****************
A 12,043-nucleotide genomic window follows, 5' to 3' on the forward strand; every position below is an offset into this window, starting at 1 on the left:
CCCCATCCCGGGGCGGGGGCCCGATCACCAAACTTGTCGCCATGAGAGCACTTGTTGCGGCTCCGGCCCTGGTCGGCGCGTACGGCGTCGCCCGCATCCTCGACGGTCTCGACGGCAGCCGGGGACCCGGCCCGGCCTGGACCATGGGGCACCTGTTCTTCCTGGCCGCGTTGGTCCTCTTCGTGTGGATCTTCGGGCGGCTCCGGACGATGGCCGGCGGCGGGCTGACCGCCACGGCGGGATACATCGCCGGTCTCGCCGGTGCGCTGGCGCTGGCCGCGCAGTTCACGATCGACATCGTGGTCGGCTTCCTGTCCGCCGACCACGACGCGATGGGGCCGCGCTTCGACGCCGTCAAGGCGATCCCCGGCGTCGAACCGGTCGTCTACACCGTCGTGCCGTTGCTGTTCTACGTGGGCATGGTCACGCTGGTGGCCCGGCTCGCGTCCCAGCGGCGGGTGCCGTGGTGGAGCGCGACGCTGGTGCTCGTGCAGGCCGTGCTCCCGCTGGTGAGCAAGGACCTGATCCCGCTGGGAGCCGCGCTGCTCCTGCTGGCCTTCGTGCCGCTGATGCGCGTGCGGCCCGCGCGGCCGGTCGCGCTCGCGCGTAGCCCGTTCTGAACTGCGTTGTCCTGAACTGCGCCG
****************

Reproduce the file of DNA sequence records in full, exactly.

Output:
A 12,043-nucleotide genomic window follows, 5' to 3' on the forward strand; every position below is an offset into this window, starting at 1 on the left:
CCCCATCCCGGGGCGGGGGCCCGATCACCAAACTTGTCGCCATGAGAGCACTTGTTGCGGCTCCGGCCCTGGTCGGCGCGTACGGCGTCGCCCGCATCCTCGACGGTCTCGACGGCAGCCGGGGACCCGGCCCGGCCTGGACCATGGGGCACCTGTTCTTCCTGGCCGCGTTGGTCCTCTTCGTGTGGATCTTCGGGCGGCTCCGGACGATGGCCGGCGGCGGGCTGACCGCCACGGCGGGATACATCGCCGGTCTCGCCGGTGCGCTGGCGCTGGCCGCGCAGTTCACGATCGACATCGTGGTCGGCTTCCTGTCCGCCGACCACGACGCGATGGGGCCGCGCTTCGACGCCGTCAAGGCGATCCCCGGCGTCGAACCGGTCGTCTACACCGTCGTGCCGTTGCTGTTCTACGTGGGCATGGTCACGCTGGTGGCCCGGCTCGCGTCCCAGCGGCGGGTGCCGTGGTGGAGCGCGACGCTGGTGCTCGTGCAGGCCGTGCTCCCGCTGGTGAGCAAGGACCTGATCCCGCTGGGAGCCGCGCTGCTCCTGCTGGCCTTCGTGCCGCTGATGCGCGTGCGGCCCGCGCGGCCGGTCGCGCTCGCGCGTAGCCCGTTCTGAACTGCGTTGTCCTGAACTGCGCCG